Mark Zuckerberg is officially the new Bill Gates — and he could rain on Snap's $3 billion parade
Back in the '90s, before memes were really a thing, it was kind of a meme to pass around pictures of Bill Gates as a Borg — the cyborg baddies of "Star Trek: The Next Generation" fame.
If you're not a "Star Trek," fan, trust me, it's a sick own. Before the Borg attacked, they would issue their famous warning: "Your biological and technological distinctiveness will be added to our own. Resistance is futile."
It was a warning that resonated with the tech industry of the day.
Under Gates' leadership, Microsoft became known as a company that would win at any cost. From productivity apps to web browsers, any competitor Microsoft couldn't simply buy it would crush by making a new, competing product and win by selling to its huge existing customer base.
Now we're starting to see history repeat itself, but Facebook CEO Mark Zuckerberg has stepped in to the role once occupied by Gates.
Consider Facebook's reaction to Snapchat, the upstart social networking app that's competing with Facebook. The prospectus that Snap filed on Thursday for its $3 billion IPO revealed the sheer amount of pressure that Facebook and its Instagram subsidiary are inflicting on Snapchat's business.
Back in August 2016, Facebook launched Instagram Stories essentially a clone of Snapchat's own Stories feature — even the name is the same. Simultaneously, Snapchat's user growth stalled out for the second half of the year, as revealed in the S-1 filing. Snap blames the dip on technical glitches, but there's reason to be skeptical.
Meanwhile, just this January, Facebook started testing Snapchat-style stories in its main app, which could steal away even more users.
This fixation on copying and weaponizing the "Stories" feature wouldn't have been out of place in the Bill Gates era at Microsoft, and it establishes Mark Zuckerberg as the same kind of leader. If you can't beat them or join them, Zuckerberg is saying here, crush them. Zuckerberg has even expressed his childhood admiration for Gates.
Zuckerberg has long suffered from Snapchat envy. In 2013, when Snapchat was still very new, Facebook tried to buy the startup for $3 billion in cash. About a month later, Facebook released Poke, a Snapchat clone.
Poke didn't go anywhere, and neither did its successor, Slingshot, in 2014. But with those apps, the message from Facebook to Snapchat was made clear: There is nothing you can possess that we cannot take away, and there's nothing you can build that we can't build faster.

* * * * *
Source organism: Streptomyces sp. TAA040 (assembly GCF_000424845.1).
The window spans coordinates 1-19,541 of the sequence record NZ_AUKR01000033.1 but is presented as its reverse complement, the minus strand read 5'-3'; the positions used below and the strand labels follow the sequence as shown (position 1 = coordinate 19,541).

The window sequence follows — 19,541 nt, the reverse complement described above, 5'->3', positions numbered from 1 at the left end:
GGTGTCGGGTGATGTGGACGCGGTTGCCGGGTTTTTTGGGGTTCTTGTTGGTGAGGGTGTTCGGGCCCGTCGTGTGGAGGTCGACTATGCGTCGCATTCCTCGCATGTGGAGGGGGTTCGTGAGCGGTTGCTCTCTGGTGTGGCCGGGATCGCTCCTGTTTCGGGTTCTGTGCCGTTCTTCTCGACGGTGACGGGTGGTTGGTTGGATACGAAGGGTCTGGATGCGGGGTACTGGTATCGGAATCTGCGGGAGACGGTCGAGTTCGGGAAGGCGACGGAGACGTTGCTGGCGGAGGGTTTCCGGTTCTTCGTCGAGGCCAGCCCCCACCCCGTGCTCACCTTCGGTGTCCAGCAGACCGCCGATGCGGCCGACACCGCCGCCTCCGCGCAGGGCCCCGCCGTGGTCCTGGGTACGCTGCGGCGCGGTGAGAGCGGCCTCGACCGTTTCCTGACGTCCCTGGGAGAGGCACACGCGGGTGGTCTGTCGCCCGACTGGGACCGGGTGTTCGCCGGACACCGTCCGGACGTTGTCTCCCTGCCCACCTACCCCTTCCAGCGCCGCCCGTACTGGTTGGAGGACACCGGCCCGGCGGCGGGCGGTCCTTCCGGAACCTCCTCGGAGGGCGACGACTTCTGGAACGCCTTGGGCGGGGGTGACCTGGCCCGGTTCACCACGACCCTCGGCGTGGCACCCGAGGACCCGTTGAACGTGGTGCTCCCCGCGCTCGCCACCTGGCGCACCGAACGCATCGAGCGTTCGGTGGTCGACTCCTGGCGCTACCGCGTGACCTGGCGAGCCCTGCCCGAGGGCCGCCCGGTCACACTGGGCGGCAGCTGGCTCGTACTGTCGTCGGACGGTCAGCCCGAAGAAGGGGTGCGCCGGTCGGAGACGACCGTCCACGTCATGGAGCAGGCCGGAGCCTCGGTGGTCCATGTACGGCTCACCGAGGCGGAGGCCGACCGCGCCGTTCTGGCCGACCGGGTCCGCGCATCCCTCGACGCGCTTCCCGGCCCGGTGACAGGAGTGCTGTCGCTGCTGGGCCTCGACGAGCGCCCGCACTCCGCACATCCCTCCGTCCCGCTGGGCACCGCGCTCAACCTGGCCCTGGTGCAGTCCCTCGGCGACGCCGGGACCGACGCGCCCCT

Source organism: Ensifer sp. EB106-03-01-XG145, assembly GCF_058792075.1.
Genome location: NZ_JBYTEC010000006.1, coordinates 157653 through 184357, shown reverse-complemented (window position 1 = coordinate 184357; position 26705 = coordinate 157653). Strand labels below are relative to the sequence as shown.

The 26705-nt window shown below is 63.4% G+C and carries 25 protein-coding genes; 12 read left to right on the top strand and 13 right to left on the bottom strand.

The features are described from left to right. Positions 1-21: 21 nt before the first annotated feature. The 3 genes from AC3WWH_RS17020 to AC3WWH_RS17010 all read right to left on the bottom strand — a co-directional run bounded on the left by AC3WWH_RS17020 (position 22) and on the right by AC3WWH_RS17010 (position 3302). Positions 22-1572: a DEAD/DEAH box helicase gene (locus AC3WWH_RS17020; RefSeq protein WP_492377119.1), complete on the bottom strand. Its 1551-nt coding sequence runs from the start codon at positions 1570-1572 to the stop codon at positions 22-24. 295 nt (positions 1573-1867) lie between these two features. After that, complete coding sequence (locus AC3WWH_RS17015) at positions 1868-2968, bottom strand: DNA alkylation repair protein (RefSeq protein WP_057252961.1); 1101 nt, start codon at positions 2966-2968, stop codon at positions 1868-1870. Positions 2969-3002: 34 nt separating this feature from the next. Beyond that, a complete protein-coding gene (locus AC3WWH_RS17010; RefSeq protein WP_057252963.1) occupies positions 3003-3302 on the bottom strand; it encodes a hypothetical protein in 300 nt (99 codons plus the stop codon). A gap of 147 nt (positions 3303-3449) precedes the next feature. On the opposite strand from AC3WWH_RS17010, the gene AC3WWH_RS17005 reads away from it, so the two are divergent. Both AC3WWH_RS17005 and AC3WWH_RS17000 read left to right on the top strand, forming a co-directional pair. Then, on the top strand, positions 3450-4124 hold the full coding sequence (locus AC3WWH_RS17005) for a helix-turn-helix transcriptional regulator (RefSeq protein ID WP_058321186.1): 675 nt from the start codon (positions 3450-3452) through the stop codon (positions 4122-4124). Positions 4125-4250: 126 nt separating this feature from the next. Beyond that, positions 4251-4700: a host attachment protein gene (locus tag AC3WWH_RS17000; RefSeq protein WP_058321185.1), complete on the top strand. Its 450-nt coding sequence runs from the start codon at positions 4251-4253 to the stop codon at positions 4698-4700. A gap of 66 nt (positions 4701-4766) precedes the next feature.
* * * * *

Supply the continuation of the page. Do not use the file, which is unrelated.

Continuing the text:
Snap's IPO filing is showing that while its user growth may be slowing, Snap's revenue is exploding, rising 590% from 2015 to 2016. That's a threat that Zuckerberg and Facebook take very seriously.
The platform advantage
In the days of Gates, Microsoft's killer edge was what's called the "platform advantage." Microsoft's ownership of Windows and Office, the two main ways that people got anything done on a PC in those days, made it really easy to integrate any new product in a deeper and easier-to-use way than any competitor possibly could.
Facebook itself is Facebook's platform advantage. Facebook's messaging app Messenger has thrived as a standalone app because of its ties to Facebook's vast user base. And Instagram has always succeeded where other photo-sharing services struggle because the two products are deeply integrated. It makes Instagram the easy, default option for Facebook users, and it's led the app to 600 million monthly active users.
So by building Stories into Instagram, Facebook is taking a competitor's key feature and bringing it straight to a massive, existing network of users. The specific apps and technologies are different from Microsoft of the '90s, but the playbook is very similar. And Facebook is starting to see real money from this strategy.
This new Facebook Stories test just takes it a step further, potentially bringing it to the 1.23 billion daily active users of the social network.
In the end, though, Gates' aggressive growth tactics and focus on entrenching Windows and Office led to the company being late to the rise of the internet — not to mention the antitrust case brought against Microsoft in the late '90s.
Of course, being like Gates isn't all bad. Like Gates, Zuckerberg has pledged most of his fortune to charity. Still, while the Microsoft of today is a lot friendlier toward the competition than it ever was under Gates, it's the younger and cooler Facebook that sets the pace of innovation in Silicon Valley these days.
And ultimately, it means that startups and tech companies all over should be worried — because Zuckerberg is coming. Your biological and technological distinctiveness will be added to Facebook's own. Resistance is futile.